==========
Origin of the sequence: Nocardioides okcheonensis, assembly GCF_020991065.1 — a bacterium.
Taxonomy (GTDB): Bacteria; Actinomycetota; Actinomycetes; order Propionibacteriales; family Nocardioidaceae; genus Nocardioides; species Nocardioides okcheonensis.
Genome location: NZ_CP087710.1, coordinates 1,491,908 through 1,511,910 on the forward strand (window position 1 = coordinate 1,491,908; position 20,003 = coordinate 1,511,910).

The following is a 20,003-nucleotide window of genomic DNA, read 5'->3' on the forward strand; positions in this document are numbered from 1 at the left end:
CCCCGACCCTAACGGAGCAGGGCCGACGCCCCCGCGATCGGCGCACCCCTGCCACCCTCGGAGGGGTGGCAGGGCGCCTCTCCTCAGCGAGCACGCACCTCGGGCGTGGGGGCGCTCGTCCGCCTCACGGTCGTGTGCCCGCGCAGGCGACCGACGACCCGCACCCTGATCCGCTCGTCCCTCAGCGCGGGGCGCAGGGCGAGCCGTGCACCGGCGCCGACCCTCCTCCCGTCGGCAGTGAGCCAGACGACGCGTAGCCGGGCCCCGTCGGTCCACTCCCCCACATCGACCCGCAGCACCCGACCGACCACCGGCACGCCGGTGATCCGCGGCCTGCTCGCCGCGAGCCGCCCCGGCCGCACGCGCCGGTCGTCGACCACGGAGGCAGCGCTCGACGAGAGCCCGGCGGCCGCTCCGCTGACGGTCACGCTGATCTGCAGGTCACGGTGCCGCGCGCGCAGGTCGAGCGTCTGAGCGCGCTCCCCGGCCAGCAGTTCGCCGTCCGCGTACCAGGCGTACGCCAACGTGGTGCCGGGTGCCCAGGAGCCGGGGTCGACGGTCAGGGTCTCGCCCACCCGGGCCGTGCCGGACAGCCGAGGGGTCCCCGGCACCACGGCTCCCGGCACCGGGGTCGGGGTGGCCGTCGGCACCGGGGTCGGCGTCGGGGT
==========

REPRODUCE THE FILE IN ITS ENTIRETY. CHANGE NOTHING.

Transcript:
Origin of the sequence: Nocardioides okcheonensis, assembly GCF_020991065.1 — a bacterium.
Taxonomy (GTDB): Bacteria; Actinomycetota; Actinomycetes; order Propionibacteriales; family Nocardioidaceae; genus Nocardioides; species Nocardioides okcheonensis.
Genome location: NZ_CP087710.1, coordinates 1,491,908 through 1,511,910 on the forward strand (window position 1 = coordinate 1,491,908; position 20,003 = coordinate 1,511,910).

The following is a 20,003-nucleotide window of genomic DNA, read 5'->3' on the forward strand; positions in this document are numbered from 1 at the left end:
CCCCGACCCTAACGGAGCAGGGCCGACGCCCCCGCGATCGGCGCACCCCTGCCACCCTCGGAGGGGTGGCAGGGCGCCTCTCCTCAGCGAGCACGCACCTCGGGCGTGGGGGCGCTCGTCCGCCTCACGGTCGTGTGCCCGCGCAGGCGACCGACGACCCGCACCCTGATCCGCTCGTCCCTCAGCGCGGGGCGCAGGGCGAGCCGTGCACCGGCGCCGACCCTCCTCCCGTCGGCAGTGAGCCAGACGACGCGTAGCCGGGCCCCGTCGGTCCACTCCCCCACATCGACCCGCAGCACCCGACCGACCACCGGCACGCCGGTGATCCGCGGCCTGCTCGCCGCGAGCCGCCCCGGCCGCACGCGCCGGTCGTCGACCACGGAGGCAGCGCTCGACGAGAGCCCGGCGGCCGCTCCGCTGACGGTCACGCTGATCTGCAGGTCACGGTGCCGCGCGCGCAGGTCGAGCGTCTGAGCGCGCTCCCCGGCCAGCAGTTCGCCGTCCGCGTACCAGGCGTACGCCAACGTGGTGCCGGGTGCCCAGGAGCCGGGGTCGACGGTCAGGGTCTCGCCCACCCGGGCCGTGCCGGACAGCCGAGGGGTCCCCGGCACCACGGCTCCCGGCACCGGGGTCGGGGTGGCCGTCGGCACCGGGGTCGGCGTCGGGGT